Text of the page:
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Court of Justice of the European Union holds that Brexit can be unilaterally cancelled

Court of Justice of the European Union holds that Brexit can be unilaterally cancelled

The Court of Justice of the European Union has found that the UK can cancel Brexit by withdrawing its Article 50 notification, without having to get the permission of other EU countries. The result in case C‑621/18 Wightman and Others means that, if political circumstances change soon, the UK could remain in the EU on the same terms as now.

There are conditions. The UK would have to officially change its mind “through a democratic process”, widely interpreted to mean new legislation to reverse the European Union (Notification of Withdrawal) Act 2017. The “unequivocal and unconditional” change of mind would have to be notified in writing to the European Council. If Brexit day (29 March 2019) arrives or the withdrawal agreement drawn up by negotiators comes into force, it will be too late.

In CJEU-speak:

Article 50 TEU must be interpreted as meaning that, where a Member State has notified the European Council, in accordance with that article, of its intention to withdraw from the European Union, that article allows that Member State — for as long as a withdrawal agreement concluded between that Member State and the European Union has not entered into force or, if no such agreement has been concluded, for as long as the two-year period laid down in Article 50(3) TEU, possibly extended in accordance with that paragraph, has not expired — to revoke that notification unilaterally, in an unequivocal and unconditional manner, by a notice addressed to the European Council in writing, after the Member State concerned has taken the revocation decision in accordance with its constitutional requirements. The purpose of that revocation is to confirm the EU membership of the Member State concerned under terms that are unchanged as regards its status as a Member State, and that revocation brings the withdrawal procedure to an end.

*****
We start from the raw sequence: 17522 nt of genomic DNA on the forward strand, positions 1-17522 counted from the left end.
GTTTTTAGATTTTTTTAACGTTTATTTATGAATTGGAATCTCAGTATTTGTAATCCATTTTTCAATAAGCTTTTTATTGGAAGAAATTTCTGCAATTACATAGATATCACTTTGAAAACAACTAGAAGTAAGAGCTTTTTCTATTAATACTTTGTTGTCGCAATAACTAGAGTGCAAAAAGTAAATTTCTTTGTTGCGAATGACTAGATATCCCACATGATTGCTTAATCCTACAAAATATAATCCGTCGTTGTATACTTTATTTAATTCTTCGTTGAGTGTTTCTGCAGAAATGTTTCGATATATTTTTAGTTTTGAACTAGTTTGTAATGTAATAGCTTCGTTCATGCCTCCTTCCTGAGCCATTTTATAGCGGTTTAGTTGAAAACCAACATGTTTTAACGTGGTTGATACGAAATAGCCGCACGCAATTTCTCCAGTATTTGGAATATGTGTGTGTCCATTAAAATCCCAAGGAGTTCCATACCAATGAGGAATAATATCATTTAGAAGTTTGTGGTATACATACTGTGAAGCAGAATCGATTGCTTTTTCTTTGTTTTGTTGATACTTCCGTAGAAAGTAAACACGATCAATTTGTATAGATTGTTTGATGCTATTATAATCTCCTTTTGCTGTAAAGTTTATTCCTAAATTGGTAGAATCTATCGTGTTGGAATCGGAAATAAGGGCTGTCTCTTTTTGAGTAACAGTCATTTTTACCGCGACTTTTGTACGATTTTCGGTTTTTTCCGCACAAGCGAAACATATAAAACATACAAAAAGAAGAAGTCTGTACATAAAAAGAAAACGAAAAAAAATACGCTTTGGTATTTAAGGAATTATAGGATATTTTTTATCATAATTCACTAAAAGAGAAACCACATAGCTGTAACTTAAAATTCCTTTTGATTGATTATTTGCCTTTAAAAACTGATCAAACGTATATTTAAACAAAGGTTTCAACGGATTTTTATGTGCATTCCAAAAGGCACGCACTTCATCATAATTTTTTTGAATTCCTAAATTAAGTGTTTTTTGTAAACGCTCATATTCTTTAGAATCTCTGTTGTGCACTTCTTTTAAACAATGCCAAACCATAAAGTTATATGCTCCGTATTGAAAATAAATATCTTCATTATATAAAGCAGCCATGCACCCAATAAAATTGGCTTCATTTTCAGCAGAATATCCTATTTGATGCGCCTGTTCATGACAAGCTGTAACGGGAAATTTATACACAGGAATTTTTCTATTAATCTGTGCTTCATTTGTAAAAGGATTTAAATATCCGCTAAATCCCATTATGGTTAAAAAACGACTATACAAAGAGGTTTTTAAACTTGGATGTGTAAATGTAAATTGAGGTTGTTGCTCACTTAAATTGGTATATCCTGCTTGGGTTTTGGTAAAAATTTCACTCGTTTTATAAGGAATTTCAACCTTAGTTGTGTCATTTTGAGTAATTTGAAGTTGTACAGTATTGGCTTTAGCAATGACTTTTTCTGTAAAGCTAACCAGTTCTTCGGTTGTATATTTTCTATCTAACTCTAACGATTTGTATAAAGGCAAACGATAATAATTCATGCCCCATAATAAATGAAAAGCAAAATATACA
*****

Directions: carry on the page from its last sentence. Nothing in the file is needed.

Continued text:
Before today’s decision, it was legally unclear whether an Article 50 notification could be withdrawn once sent, at least without the consent of all EU governments. The case was taken by a group of anti-Brexit Scottish politicians, supported by the Good Law Project and crowdfunding from thousands of people.

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Iain has followed the case’s progress through the Scottish courts on this blog. The court’s Advocate General had recommended the same result in a non-binding Opinion last week.

There is no further appeal. The law is now settled. The politics is not. Labour’s Shami Chakrabarti appeared on the Today Programme this morning to say that the Wightman judgment makes no difference to her party’s position on Brexit, which is to first seek a general election if the deal is voted down tomorrow. But the party is open to other options if that fails, including a second referendum. The Court of Justice decision means that any second vote to stay could be implemented as a matter of EU law.

Conor James McKinney

CJ is Free Movement's deputy editor.

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